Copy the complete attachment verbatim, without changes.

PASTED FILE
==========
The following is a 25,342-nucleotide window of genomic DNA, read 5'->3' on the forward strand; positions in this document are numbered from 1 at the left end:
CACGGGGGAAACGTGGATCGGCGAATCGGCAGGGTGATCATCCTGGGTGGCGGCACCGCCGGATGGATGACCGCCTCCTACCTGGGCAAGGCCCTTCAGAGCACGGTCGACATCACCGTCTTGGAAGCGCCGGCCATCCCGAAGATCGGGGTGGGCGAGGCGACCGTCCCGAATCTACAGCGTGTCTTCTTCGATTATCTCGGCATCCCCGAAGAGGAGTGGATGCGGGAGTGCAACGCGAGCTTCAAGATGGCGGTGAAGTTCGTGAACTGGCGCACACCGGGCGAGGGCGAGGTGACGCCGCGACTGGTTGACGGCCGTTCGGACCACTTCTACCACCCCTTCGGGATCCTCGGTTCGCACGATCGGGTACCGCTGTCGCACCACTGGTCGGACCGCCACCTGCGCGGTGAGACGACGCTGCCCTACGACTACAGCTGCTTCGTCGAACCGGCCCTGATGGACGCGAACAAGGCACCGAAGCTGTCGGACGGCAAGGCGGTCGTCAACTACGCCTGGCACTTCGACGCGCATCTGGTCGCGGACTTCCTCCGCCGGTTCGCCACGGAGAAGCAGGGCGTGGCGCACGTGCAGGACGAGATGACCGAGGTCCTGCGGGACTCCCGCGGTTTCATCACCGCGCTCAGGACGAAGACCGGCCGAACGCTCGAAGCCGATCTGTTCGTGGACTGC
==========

The following is a 25,342-nucleotide window of genomic DNA, read 5'->3' on the forward strand; positions in this document are numbered from 1 at the left end:
CACGGGGGAAACGTGGATCGGCGAATCGGCAGGGTGATCATCCTGGGTGGCGGCACCGCCGGATGGATGACCGCCTCCTACCTGGGCAAGGCCCTTCAGAGCACGGTCGACATCACCGTCTTGGAAGCGCCGGCCATCCCGAAGATCGGGGTGGGCGAGGCGACCGTCCCGAATCTACAGCGTGTCTTCTTCGATTATCTCGGCATCCCCGAAGAGGAGTGGATGCGGGAGTGCAACGCGAGCTTCAAGATGGCGGTGAAGTTCGTGAACTGGCGCACACCGGGCGAGGGCGAGGTGACGCCGCGACTGGTTGACGGCCGTTCGGACCACTTCTACCACCCCTTCGGGATCCTCGGTTCGCACGATCGGGTACCGCTGTCGCACCACTGGTCGGACCGCCACCTGCGCGGTGAGACGACGCTGCCCTACGACTACAGCTGCTTCGTCGAACCGGCCCTGATGGACGCGAACAAGGCACCGAAGCTGTCGGACGGCAAGGCGGTCGTCAACTACGCCTGGCACTTCGACGCGCATCTGGTCGCGGACTTCCTCCGCCGGTTCGCCACGGAGAAGCAGGGCGTGGCGCACGTGCAGGACGAGATGACCGAGGTCCTGCGGGACTCCCGCGGTTTCATCACCGCGCTCAGGACGAAGACCGGCCGAACGCTCGAAGCCGATCTGTTCGTGGACTGC